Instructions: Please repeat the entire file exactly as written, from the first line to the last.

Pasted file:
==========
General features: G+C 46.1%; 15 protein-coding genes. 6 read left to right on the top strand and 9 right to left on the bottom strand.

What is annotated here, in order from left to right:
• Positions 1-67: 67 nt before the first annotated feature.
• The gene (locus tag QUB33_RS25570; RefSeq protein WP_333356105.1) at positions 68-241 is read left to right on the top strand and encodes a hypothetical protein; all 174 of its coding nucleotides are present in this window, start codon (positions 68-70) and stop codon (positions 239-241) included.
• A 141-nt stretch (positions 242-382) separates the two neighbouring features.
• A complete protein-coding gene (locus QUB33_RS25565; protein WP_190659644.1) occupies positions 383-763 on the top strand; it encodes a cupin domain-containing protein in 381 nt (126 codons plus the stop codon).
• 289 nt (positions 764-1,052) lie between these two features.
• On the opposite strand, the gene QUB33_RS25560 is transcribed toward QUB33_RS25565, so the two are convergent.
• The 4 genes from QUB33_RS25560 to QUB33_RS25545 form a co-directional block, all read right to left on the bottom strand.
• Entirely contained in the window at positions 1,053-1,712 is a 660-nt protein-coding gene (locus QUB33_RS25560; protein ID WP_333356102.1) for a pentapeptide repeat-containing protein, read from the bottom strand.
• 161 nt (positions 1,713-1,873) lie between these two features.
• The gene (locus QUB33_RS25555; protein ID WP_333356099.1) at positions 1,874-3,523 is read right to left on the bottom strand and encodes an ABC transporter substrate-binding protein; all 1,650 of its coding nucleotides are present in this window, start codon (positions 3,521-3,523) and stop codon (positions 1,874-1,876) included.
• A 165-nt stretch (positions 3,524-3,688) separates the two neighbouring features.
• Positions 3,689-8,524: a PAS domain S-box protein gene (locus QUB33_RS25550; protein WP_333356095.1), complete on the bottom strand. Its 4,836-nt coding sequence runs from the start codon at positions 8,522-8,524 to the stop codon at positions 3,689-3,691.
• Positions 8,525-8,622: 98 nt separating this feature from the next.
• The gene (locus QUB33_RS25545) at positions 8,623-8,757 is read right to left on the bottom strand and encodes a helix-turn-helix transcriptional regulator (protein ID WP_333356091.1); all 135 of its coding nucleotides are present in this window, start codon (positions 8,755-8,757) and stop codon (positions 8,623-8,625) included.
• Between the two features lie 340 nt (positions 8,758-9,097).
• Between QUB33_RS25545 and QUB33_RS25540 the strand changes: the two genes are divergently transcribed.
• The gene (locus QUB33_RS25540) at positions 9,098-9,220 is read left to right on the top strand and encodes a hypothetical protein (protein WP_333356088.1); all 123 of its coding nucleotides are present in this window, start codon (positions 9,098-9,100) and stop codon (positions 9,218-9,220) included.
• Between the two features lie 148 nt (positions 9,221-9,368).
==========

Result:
General features: G+C 46.1%; 15 protein-coding genes. 6 read left to right on the top strand and 9 right to left on the bottom strand.

What is annotated here, in order from left to right:
• Positions 1-67: 67 nt before the first annotated feature.
• The gene (locus tag QUB33_RS25570; RefSeq protein WP_333356105.1) at positions 68-241 is read left to right on the top strand and encodes a hypothetical protein; all 174 of its coding nucleotides are present in this window, start codon (positions 68-70) and stop codon (positions 239-241) included.
• A 141-nt stretch (positions 242-382) separates the two neighbouring features.
• A complete protein-coding gene (locus QUB33_RS25565; protein WP_190659644.1) occupies positions 383-763 on the top strand; it encodes a cupin domain-containing protein in 381 nt (126 codons plus the stop codon).
• 289 nt (positions 764-1,052) lie between these two features.
• On the opposite strand, the gene QUB33_RS25560 is transcribed toward QUB33_RS25565, so the two are convergent.
• The 4 genes from QUB33_RS25560 to QUB33_RS25545 form a co-directional block, all read right to left on the bottom strand.
• Entirely contained in the window at positions 1,053-1,712 is a 660-nt protein-coding gene (locus QUB33_RS25560; protein ID WP_333356102.1) for a pentapeptide repeat-containing protein, read from the bottom strand.
• 161 nt (positions 1,713-1,873) lie between these two features.
• The gene (locus QUB33_RS25555; protein ID WP_333356099.1) at positions 1,874-3,523 is read right to left on the bottom strand and encodes an ABC transporter substrate-binding protein; all 1,650 of its coding nucleotides are present in this window, start codon (positions 3,521-3,523) and stop codon (positions 1,874-1,876) included.
• A 165-nt stretch (positions 3,524-3,688) separates the two neighbouring features.
• Positions 3,689-8,524: a PAS domain S-box protein gene (locus QUB33_RS25550; protein WP_333356095.1), complete on the bottom strand. Its 4,836-nt coding sequence runs from the start codon at positions 8,522-8,524 to the stop codon at positions 3,689-3,691.
• Positions 8,525-8,622: 98 nt separating this feature from the next.
• The gene (locus QUB33_RS25545) at positions 8,623-8,757 is read right to left on the bottom strand and encodes a helix-turn-helix transcriptional regulator (protein ID WP_333356091.1); all 135 of its coding nucleotides are present in this window, start codon (positions 8,755-8,757) and stop codon (positions 8,623-8,625) included.
• Between the two features lie 340 nt (positions 8,758-9,097).
• Between QUB33_RS25545 and QUB33_RS25540 the strand changes: the two genes are divergently transcribed.
• The gene (locus QUB33_RS25540) at positions 9,098-9,220 is read left to right on the top strand and encodes a hypothetical protein (protein WP_333356088.1); all 123 of its coding nucleotides are present in this window, start codon (positions 9,098-9,100) and stop codon (positions 9,218-9,220) included.
• Between the two features lie 148 nt (positions 9,221-9,368).